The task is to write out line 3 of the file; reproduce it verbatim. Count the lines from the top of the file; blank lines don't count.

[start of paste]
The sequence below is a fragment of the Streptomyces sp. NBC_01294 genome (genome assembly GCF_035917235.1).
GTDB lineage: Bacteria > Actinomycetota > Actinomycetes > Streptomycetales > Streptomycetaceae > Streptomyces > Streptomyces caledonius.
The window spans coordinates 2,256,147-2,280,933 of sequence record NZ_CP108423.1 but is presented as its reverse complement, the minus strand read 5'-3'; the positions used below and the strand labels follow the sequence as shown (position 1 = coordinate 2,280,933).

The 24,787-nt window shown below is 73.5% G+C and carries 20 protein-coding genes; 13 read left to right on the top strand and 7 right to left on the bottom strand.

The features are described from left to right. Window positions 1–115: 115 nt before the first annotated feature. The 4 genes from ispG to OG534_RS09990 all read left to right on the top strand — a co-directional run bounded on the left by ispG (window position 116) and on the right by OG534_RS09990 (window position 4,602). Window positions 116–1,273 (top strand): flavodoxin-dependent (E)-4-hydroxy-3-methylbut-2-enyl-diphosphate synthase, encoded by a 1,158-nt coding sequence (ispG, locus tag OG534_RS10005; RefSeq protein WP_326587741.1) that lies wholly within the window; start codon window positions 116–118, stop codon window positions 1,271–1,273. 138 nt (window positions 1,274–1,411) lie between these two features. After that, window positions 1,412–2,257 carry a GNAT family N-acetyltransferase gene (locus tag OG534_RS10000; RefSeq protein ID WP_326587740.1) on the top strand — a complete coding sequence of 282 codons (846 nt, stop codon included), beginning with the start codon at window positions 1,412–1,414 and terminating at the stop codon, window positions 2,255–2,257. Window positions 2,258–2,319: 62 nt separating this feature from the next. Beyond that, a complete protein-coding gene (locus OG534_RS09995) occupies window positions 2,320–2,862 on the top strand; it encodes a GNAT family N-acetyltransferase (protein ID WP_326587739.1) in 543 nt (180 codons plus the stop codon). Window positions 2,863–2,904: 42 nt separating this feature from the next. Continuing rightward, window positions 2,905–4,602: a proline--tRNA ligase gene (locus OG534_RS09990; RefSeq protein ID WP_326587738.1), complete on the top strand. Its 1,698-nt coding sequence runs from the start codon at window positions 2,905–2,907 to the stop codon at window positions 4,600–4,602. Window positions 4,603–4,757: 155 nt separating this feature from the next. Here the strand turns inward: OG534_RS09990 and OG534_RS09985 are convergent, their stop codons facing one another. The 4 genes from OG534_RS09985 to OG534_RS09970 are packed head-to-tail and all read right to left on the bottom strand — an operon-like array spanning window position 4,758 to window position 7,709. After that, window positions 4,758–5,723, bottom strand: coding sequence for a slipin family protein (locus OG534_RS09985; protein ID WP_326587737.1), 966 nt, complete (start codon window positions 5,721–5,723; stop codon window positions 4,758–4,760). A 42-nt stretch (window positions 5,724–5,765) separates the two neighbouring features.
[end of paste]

The window spans coordinates 2,256,147-2,280,933 of sequence record NZ_CP108423.1 but is presented as its reverse complement, the minus strand read 5'-3'; the positions used below and the strand labels follow the sequence as shown (position 1 = coordinate 2,280,933).